Agents: Partners or Saviors?

closeup of handshakeAs a creative coach, there’s one question that early-career clients never fail to ask: “Don’t I need an agent or manager to succeed?” I know why they ask. The agent is seen as the Holy Grail for an artist … the White Knight, who has come along to do all the heavy lifting in the artist’s career.   But it’s simply not true. (Artists who have had agents in the past can surely agree).

I always tell my clients that while an agent or a manager may be useful in the long run, most are inundated with requests, have limited time and are very selective about who they take on. Most agents will only create a true partnership with motivated and resourceful clients who actively promote their own work and bring strategic relationships to the party.

It’s a hard pill to swallow. Being an artist isn’t easy, and most artists don’t want to be involved in the business end of things because that takes away from the creative end, which is where they shine.

I explain to my clients that there are three steps to finding and working with an agent.

1. Be The Best Artist You Can Be: There’s that old saying that when the student is ready, the teacher will appear.  The same is true for agents.  When the artist is ready, the agent will appear.  Always try to improve your art.  Take classes.  Read technical books.  If you’re a theater or film artist, go see shows and movies to be aware of what’s happening in the industry.  If you’re a novelist or poet, go to readings.  If you’re a painter or sculptor, go to openings.  Join a community of your peers.  Learn from and share with your community.  People like to work with people they know — in person or by reputation — and agents are people too!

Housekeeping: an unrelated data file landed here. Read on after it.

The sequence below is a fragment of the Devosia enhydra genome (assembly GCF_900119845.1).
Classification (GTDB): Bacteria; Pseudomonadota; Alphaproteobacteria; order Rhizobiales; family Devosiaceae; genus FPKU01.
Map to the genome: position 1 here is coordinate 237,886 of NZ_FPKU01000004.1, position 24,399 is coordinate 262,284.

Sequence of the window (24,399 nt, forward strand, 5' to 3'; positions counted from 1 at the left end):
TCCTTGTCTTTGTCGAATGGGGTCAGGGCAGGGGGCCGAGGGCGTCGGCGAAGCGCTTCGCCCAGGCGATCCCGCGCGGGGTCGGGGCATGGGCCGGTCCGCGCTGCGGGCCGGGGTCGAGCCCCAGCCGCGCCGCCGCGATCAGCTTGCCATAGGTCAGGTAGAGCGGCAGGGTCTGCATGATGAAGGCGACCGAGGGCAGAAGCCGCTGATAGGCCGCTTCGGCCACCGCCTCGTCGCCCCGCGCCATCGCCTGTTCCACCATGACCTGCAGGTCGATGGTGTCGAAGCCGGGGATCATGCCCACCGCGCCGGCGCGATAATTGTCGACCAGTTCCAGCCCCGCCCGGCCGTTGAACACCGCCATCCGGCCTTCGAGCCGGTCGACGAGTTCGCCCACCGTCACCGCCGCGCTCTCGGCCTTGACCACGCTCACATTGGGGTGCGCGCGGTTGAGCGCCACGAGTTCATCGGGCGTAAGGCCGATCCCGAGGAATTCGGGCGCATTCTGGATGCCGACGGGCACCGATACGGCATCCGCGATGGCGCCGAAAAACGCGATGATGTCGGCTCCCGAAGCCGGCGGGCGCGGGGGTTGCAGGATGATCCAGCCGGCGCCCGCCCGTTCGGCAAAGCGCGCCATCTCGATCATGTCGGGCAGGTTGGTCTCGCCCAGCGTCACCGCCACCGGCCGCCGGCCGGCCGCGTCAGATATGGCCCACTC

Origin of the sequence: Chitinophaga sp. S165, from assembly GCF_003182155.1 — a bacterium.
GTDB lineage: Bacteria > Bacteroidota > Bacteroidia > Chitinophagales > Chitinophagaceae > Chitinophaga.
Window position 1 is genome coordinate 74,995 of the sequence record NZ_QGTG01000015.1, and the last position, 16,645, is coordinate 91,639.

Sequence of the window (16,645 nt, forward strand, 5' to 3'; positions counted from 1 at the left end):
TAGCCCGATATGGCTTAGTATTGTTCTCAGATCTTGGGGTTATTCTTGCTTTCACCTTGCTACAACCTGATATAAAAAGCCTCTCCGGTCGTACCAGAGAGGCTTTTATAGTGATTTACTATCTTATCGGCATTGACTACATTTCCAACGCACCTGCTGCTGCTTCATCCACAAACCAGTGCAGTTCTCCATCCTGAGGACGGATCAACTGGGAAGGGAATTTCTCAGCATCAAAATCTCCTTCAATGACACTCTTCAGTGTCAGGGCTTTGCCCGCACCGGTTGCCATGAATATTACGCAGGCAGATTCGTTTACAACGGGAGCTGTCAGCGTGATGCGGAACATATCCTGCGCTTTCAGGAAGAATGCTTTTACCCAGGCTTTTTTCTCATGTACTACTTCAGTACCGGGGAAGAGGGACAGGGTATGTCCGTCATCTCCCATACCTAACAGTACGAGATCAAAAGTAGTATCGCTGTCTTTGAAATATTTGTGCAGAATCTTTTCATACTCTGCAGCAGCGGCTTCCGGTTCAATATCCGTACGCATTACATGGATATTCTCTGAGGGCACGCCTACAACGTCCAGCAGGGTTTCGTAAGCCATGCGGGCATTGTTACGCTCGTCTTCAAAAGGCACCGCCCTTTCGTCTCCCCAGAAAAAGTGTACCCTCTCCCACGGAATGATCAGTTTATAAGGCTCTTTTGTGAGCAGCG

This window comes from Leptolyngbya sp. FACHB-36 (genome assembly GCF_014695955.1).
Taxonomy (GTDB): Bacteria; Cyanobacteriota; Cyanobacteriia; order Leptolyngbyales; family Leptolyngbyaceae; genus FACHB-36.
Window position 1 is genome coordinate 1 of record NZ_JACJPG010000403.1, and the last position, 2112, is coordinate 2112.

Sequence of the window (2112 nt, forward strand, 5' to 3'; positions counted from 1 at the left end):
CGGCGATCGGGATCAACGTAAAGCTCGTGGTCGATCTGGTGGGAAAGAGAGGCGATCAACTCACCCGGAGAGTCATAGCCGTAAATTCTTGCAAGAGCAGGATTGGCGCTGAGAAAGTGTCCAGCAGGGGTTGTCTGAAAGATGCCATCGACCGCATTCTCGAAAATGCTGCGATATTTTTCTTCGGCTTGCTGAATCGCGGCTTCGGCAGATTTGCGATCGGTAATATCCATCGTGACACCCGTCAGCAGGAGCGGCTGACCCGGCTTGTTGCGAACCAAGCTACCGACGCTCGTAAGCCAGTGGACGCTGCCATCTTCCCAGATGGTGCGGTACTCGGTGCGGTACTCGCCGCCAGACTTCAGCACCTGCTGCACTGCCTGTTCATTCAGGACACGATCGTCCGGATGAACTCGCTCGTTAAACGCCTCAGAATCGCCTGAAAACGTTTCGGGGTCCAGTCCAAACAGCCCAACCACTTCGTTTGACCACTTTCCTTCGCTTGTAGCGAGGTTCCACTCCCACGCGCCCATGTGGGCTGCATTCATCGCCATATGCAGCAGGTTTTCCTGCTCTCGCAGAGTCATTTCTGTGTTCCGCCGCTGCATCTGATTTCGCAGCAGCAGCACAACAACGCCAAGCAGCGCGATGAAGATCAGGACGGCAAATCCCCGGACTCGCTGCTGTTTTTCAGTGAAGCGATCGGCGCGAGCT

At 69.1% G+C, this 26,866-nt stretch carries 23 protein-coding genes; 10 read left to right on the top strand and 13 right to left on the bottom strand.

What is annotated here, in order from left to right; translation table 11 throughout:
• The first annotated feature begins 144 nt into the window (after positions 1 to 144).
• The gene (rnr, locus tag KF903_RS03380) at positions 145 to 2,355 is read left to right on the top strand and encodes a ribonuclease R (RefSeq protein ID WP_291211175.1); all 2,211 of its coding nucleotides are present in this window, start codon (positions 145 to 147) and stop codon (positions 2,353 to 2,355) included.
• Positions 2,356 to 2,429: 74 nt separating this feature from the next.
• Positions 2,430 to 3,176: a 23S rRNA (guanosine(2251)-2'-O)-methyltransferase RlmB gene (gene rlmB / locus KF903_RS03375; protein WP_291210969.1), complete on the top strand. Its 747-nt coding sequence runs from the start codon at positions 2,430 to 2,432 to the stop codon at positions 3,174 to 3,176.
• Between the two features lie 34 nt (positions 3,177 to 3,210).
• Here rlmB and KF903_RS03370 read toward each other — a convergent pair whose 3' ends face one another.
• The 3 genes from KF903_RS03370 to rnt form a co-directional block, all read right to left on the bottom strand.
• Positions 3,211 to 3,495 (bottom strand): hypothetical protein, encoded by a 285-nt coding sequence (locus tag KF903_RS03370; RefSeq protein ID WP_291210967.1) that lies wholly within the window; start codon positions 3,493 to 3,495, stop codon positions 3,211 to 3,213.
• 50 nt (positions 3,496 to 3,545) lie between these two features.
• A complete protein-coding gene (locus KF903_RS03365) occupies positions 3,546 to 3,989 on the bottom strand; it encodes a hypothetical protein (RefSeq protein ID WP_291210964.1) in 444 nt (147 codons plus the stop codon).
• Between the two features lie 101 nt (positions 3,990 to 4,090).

2. Know Why You Are An Artist: All the hob-knobbing and skill building in the world won’t help you land an agent, if you don’t have a purpose to your art. Each of your creations, performances, or publications should reflect who you are as an artist.  What is your voice?  If you don’t have a strong voice, you won’t be able to get an agent … and you’re not ready to have one. Keep your eyes on your work, instead of looking over your shoulder to see what everyone else is doing.  Create work that is authentically your aesthetic.  Don’t try to chase the marketplace.  Innovate instead!

3. Recognize Your Agent as Your Partner, Not Your Savior: When you do land an agent, don’t hand over the health and wealth of your creative career to your agent! Work together with your agent to make a plan to advance your career. Agents are great negotiators,  are wonderful advocates for your work, and are great for helping you get past the gatekeepers. But your agent isn’t alone in the struggle. You can’t depend on anyone to make your career for you.

It’s the Wild Wild West for 21st century artists.  There are loads of opportunities out there even if you don’t have an agent.  Start a new project and produce something.  Get out there and connect with movers and shakers in your industry.    Now is the time to be the entrepreneur of your creative career!


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